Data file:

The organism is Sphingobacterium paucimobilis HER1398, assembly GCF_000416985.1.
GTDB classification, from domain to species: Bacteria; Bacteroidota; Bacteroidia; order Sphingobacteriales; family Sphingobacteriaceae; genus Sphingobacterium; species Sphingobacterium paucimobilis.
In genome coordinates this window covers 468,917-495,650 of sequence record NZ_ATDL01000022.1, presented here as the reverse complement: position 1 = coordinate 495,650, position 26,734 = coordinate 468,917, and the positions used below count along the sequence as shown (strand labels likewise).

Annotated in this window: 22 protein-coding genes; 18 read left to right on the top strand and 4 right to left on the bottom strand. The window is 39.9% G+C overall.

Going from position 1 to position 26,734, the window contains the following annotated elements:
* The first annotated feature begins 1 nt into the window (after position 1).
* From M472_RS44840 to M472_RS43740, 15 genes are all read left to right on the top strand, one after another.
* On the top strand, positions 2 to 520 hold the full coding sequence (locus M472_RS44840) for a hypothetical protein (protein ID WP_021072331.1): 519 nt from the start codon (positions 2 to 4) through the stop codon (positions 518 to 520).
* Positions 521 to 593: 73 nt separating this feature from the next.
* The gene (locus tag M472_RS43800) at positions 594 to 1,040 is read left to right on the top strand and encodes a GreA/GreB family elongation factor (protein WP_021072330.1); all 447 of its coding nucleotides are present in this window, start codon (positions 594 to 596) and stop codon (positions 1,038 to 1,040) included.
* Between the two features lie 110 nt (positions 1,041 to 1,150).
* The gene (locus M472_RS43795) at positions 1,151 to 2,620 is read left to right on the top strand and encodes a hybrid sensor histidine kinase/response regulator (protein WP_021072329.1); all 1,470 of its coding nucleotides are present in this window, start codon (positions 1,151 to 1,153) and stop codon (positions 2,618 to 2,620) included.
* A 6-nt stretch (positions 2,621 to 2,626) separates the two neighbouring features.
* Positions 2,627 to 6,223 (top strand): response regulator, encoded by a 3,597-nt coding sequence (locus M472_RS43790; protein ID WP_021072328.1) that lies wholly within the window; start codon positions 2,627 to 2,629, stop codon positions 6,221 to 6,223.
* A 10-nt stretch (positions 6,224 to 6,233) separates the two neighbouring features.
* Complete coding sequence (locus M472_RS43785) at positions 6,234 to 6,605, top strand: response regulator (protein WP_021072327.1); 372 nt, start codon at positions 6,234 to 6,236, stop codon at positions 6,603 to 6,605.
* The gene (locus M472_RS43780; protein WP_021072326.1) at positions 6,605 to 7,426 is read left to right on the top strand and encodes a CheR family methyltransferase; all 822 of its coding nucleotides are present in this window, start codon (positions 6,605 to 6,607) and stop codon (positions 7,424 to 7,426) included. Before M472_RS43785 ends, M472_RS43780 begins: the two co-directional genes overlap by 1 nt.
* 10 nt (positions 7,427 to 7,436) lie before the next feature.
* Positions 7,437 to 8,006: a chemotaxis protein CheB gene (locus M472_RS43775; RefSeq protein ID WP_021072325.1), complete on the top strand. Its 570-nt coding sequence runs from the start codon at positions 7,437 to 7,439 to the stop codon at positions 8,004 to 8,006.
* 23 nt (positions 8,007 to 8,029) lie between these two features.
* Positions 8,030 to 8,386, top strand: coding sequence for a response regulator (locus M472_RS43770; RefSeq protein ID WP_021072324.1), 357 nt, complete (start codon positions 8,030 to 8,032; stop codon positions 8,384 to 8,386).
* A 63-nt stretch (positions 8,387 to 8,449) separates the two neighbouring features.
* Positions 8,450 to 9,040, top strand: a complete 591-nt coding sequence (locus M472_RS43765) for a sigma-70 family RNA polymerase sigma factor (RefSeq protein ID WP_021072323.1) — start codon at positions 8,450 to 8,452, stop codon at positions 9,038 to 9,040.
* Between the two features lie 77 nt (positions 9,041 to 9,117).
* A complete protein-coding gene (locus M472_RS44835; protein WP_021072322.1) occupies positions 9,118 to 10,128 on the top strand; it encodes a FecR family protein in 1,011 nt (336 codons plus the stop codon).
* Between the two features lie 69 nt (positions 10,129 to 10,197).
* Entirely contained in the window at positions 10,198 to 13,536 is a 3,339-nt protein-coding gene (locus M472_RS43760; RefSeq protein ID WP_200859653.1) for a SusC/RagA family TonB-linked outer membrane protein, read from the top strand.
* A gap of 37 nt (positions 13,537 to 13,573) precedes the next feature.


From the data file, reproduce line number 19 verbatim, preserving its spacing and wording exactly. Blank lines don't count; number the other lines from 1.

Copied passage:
* Positions 7,437 to 8,006: a chemotaxis protein CheB gene (locus M472_RS43775; RefSeq protein ID WP_021072325.1), complete on the top strand. Its 570-nt coding sequence runs from the start codon at positions 7,437 to 7,439 to the stop codon at positions 8,004 to 8,006.